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Abstract:This paper attempts toexplore two closely related articles on the economy of Singapore.

The firstarticle is titled “Singapore Eases Monetary Policy as Growth Sputters” andappeared on the The Wall Street Journal on 13 October 2015. Thesecond article is titled, “Singapore May Be in Recession, May WeakenCurrency, Economists Say” and appeared on the website of theInternational Business Times on the same date. The paper will be approximatelydivided into two sections, with the first section summarising the key points ofthe article – an outline of the factors behind the economic struggle, anunderstanding of how Singapore moderates its monetary policy as well asSingapore’s response to this potential crisis. A brief discussion on thehistorical/economic background of Singapore will also be interwoven with thefirst section of the paper in order to provide context. In the second sectionof the paper, I carefully analyse and evaluate the two articles.                                                                                      An Analysis ofSingapore’s Sputtering GrowthWhen Singapore wasexpelled from the Federation of Malaysia in 1965, few thought it could survive.Albert Winsemius, a Dutch economist, gloomily called it “a dark little corner in Asia”.

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However, under Lee Kuan Yew, the country’s pragmatic, no-nonsense, andforward-thinking leader, the country not only survived but thrived. Unlikeother countries emerging from colonialism back then, Singapore embraced thefree-market model, attracted multinational corporations to invest in Singapore,and invested heavily in infrastructure, defence, education and healthcare. Singaporesubsequently became one of the world’s most prosperous societies and a globalfinancial and trading hub.Recently, however,Singapore has experienced an unprecedented period of weak economic growth.Between July and September this year, the island city-state narrowly avoidedslipping into a technical recession. The reasons for the sputtering growth wereattributed to China’s recent economic slowdown and a tight labour market.

Theeconomy expanded 0.1% on-quarter on a seasonally adjusted, annualised basisbetween the July to September period, after contracting by 2.5% between Apriland June this year. The results are troubling for a nation that frequentlyreports much stronger results. Some analysts, such as Vishnu Varathan, aneconomist with Mizuho Bank, have looked upon this worryingly. He has warnedthat the economic weakness is unlikely to be temporary and is likely to persistfor some time.Undoubtedly,the economic slowdown in China has cast a dark shadow over Singapore. The slowdownhas been attributed to a slump in China’s imports, exports and industrialoutput due to a stagnation in demand.

Singapore is not the only country in theregion to feel the brunt of China’s slowdown. Many countries in the Asia-Pacificregion have begun to feel the weight of China’s gloomy economy and have decidedto adjust their monetary policies. For example, India and Taiwan, who are comprehensiveeconomic partners with China, have both eased their monetary policies tobolster growth in their respective countries. The dilemma in most Asian countriesis between the the need to provide stimulus to boost growth and to protecttheir currencies against the rising U.S.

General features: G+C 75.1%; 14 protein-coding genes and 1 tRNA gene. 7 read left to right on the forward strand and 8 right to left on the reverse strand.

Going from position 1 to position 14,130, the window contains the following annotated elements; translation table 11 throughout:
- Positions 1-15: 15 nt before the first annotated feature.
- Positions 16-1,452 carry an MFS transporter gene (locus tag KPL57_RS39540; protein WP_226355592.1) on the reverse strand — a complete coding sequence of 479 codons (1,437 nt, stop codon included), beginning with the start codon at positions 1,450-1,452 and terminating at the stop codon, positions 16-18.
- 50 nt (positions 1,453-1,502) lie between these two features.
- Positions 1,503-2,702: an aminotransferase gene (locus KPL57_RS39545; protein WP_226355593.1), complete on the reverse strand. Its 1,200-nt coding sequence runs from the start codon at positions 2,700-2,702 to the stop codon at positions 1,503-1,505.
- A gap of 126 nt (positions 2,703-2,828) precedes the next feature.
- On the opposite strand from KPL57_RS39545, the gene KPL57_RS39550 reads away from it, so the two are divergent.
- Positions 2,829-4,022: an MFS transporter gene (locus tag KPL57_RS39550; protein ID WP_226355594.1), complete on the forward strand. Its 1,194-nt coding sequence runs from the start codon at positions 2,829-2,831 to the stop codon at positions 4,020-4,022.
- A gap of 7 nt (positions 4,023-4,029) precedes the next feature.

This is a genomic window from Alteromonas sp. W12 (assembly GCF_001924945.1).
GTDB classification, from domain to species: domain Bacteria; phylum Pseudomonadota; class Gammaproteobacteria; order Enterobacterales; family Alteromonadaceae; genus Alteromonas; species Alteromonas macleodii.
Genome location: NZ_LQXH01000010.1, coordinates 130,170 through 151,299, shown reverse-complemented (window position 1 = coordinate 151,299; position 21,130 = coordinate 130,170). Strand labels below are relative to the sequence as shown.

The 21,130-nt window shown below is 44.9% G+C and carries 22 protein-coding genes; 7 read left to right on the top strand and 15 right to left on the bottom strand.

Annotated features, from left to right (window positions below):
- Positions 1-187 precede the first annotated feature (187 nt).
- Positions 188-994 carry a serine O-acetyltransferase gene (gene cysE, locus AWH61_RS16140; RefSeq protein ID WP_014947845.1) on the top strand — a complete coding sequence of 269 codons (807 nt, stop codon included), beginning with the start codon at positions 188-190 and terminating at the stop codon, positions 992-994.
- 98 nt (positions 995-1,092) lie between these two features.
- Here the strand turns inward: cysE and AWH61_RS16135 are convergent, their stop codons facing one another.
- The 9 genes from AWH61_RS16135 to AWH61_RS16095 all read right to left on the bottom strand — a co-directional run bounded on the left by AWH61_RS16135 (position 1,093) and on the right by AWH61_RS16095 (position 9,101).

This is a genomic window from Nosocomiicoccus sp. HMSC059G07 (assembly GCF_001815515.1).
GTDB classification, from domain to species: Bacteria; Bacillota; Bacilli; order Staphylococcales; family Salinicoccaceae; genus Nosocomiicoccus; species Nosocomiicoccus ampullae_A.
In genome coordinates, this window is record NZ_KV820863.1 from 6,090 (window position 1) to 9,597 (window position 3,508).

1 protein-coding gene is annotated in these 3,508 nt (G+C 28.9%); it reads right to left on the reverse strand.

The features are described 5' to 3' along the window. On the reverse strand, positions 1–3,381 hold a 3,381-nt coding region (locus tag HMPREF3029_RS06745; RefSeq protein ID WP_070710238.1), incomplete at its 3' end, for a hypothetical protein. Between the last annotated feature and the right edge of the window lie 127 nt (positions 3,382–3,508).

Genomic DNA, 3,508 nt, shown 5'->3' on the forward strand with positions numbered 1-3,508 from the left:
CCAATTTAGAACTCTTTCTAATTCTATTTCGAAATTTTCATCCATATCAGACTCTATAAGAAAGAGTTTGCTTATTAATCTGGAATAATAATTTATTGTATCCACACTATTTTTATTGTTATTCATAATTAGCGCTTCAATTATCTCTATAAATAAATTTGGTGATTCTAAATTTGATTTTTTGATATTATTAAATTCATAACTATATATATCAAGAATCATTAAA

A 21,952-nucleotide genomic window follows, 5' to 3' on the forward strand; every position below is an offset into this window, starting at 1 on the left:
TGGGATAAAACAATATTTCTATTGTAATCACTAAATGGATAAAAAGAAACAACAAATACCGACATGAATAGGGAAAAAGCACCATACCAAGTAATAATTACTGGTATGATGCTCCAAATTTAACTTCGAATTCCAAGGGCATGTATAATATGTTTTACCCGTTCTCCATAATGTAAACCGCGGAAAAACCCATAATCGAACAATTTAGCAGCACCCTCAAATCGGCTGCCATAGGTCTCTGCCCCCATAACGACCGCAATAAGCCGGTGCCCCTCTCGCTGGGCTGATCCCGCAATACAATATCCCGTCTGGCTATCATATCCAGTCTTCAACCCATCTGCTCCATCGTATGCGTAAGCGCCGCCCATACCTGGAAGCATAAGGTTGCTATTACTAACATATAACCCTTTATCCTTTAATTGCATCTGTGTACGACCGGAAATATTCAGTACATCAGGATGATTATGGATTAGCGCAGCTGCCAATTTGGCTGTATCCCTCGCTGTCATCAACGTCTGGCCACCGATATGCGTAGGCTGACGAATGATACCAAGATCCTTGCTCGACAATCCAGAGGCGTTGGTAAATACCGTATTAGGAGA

dollar.Anotherfactor that has led to the less-than-stellar results in Singapore is atightening of the domestic labour market. While Singapore has achievedextraordinary growth in their GDP since independence, productivity has notimproved significantly over the last few years. In fact, according to thestatistics reported by the Singapore government, productivity dropped by 0.

8%year-on-year for the whole of 2014. In addition, the cost of living inSingapore has skyrocketed too. Singapore now ranks as the most expensive cityin the world. As a result, to compensate for the general increase in pricelevel, the average salary had to be raised as well. All of this has led toreduced spending by businesses and consumers, which has culminated in reducedeconomic activity and growth.

Singaporeis unique, in that unlike other high-income countries, its central bank, theMonetary Authority of Singapore, manipulates its monetary policy via theexchange rate, rather than through interest rates. It pegs the Singapore dollaragainst a basket of currencies from its main trading partners and adjusts therange at which the Singapore dollar trades with other currencies. Earlier this year,in an attempt to boost exports, the MAS adjusted the rate to allow theSingapore dollar to weaken. The MAS announced, in its half-yearly monetarypolicy statement, that it would reduce the appreciation, but maintain a policyof modest and gradual appreciation of the Singapore dollar’s nominal effectiveexchange rate policy band.

The response of the Singapore central bank did alignwith the prediction of most analysts.Ibelieve that, besides the monetary policy adjustments undertaken by theSingapore government, very little could have been done to minimisethe impact on Singapore’s economy due to China’s economic slowdown. As acountry with no natural resource, Singapore has always remained heavilydependent upon international trade to keep its economy afloat. Statistics fromthe Singapore government show that the country’s total trade in 2014 amountedto about US$ 700 billion.